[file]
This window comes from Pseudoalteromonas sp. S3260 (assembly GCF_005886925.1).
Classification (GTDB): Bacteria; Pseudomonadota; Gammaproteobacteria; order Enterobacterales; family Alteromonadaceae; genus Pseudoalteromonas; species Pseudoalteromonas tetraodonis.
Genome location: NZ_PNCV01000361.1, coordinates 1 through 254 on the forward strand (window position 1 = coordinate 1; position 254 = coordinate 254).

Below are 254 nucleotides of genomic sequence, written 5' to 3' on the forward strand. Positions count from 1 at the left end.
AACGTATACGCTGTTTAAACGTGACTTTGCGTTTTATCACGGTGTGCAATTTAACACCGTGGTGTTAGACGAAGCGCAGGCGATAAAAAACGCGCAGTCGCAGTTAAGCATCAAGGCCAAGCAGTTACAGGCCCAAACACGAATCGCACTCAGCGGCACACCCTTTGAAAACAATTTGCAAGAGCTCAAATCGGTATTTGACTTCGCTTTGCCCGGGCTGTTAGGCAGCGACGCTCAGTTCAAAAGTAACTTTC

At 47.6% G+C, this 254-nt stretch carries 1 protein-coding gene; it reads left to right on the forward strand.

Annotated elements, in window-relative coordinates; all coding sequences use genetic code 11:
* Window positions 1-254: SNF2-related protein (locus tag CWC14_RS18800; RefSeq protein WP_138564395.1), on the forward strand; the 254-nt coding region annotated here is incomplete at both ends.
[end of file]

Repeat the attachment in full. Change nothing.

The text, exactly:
This window comes from Pseudoalteromonas sp. S3260 (assembly GCF_005886925.1).
Classification (GTDB): Bacteria; Pseudomonadota; Gammaproteobacteria; order Enterobacterales; family Alteromonadaceae; genus Pseudoalteromonas; species Pseudoalteromonas tetraodonis.
Genome location: NZ_PNCV01000361.1, coordinates 1 through 254 on the forward strand (window position 1 = coordinate 1; position 254 = coordinate 254).

Below are 254 nucleotides of genomic sequence, written 5' to 3' on the forward strand. Positions count from 1 at the left end.
AACGTATACGCTGTTTAAACGTGACTTTGCGTTTTATCACGGTGTGCAATTTAACACCGTGGTGTTAGACGAAGCGCAGGCGATAAAAAACGCGCAGTCGCAGTTAAGCATCAAGGCCAAGCAGTTACAGGCCCAAACACGAATCGCACTCAGCGGCACACCCTTTGAAAACAATTTGCAAGAGCTCAAATCGGTATTTGACTTCGCTTTGCCCGGGCTGTTAGGCAGCGACGCTCAGTTCAAAAGTAACTTTC

At 47.6% G+C, this 254-nt stretch carries 1 protein-coding gene; it reads left to right on the forward strand.

Annotated elements, in window-relative coordinates; all coding sequences use genetic code 11:
* Window positions 1-254: SNF2-related protein (locus tag CWC14_RS18800; RefSeq protein WP_138564395.1), on the forward strand; the 254-nt coding region annotated here is incomplete at both ends.